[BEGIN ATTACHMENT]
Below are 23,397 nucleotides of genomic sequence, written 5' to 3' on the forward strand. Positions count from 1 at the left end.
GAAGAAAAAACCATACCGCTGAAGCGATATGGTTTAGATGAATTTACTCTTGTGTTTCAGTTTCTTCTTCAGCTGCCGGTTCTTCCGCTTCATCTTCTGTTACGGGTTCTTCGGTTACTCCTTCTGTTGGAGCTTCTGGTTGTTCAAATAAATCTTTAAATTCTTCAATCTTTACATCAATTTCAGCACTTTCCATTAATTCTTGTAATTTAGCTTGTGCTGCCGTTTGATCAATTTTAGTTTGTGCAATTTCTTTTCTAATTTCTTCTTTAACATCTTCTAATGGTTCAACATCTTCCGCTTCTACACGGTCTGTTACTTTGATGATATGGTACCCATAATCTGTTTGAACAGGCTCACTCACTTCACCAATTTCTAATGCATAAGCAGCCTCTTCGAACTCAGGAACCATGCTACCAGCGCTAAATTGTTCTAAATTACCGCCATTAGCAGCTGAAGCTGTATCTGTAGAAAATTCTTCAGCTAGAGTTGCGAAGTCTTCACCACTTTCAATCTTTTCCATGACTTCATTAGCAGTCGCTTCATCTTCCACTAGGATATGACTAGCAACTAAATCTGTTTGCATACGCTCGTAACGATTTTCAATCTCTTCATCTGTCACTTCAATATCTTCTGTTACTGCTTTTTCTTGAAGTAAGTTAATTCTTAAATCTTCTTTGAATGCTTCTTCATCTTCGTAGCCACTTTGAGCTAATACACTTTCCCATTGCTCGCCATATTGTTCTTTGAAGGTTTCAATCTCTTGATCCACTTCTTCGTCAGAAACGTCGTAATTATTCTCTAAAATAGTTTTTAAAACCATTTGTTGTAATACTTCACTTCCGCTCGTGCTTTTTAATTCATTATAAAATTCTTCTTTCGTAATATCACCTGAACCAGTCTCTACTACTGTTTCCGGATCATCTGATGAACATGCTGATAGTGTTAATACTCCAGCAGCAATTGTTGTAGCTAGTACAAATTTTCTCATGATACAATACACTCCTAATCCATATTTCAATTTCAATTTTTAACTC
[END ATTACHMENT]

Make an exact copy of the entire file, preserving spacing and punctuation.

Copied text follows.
Below are 23,397 nucleotides of genomic sequence, written 5' to 3' on the forward strand. Positions count from 1 at the left end.
GAAGAAAAAACCATACCGCTGAAGCGATATGGTTTAGATGAATTTACTCTTGTGTTTCAGTTTCTTCTTCAGCTGCCGGTTCTTCCGCTTCATCTTCTGTTACGGGTTCTTCGGTTACTCCTTCTGTTGGAGCTTCTGGTTGTTCAAATAAATCTTTAAATTCTTCAATCTTTACATCAATTTCAGCACTTTCCATTAATTCTTGTAATTTAGCTTGTGCTGCCGTTTGATCAATTTTAGTTTGTGCAATTTCTTTTCTAATTTCTTCTTTAACATCTTCTAATGGTTCAACATCTTCCGCTTCTACACGGTCTGTTACTTTGATGATATGGTACCCATAATCTGTTTGAACAGGCTCACTCACTTCACCAATTTCTAATGCATAAGCAGCCTCTTCGAACTCAGGAACCATGCTACCAGCGCTAAATTGTTCTAAATTACCGCCATTAGCAGCTGAAGCTGTATCTGTAGAAAATTCTTCAGCTAGAGTTGCGAAGTCTTCACCACTTTCAATCTTTTCCATGACTTCATTAGCAGTCGCTTCATCTTCCACTAGGATATGACTAGCAACTAAATCTGTTTGCATACGCTCGTAACGATTTTCAATCTCTTCATCTGTCACTTCAATATCTTCTGTTACTGCTTTTTCTTGAAGTAAGTTAATTCTTAAATCTTCTTTGAATGCTTCTTCATCTTCGTAGCCACTTTGAGCTAATACACTTTCCCATTGCTCGCCATATTGTTCTTTGAAGGTTTCAATCTCTTGATCCACTTCTTCGTCAGAAACGTCGTAATTATTCTCTAAAATAGTTTTTAAAACCATTTGTTGTAATACTTCACTTCCGCTCGTGCTTTTTAATTCATTATAAAATTCTTCTTTCGTAATATCACCTGAACCAGTCTCTACTACTGTTTCCGGATCATCTGATGAACATGCTGATAGTGTTAATACTCCAGCAGCAATTGTTGTAGCTAGTACAAATTTTCTCATGATACAATACACTCCTAATCCATATTTCAATTTCAATTTTTAACTC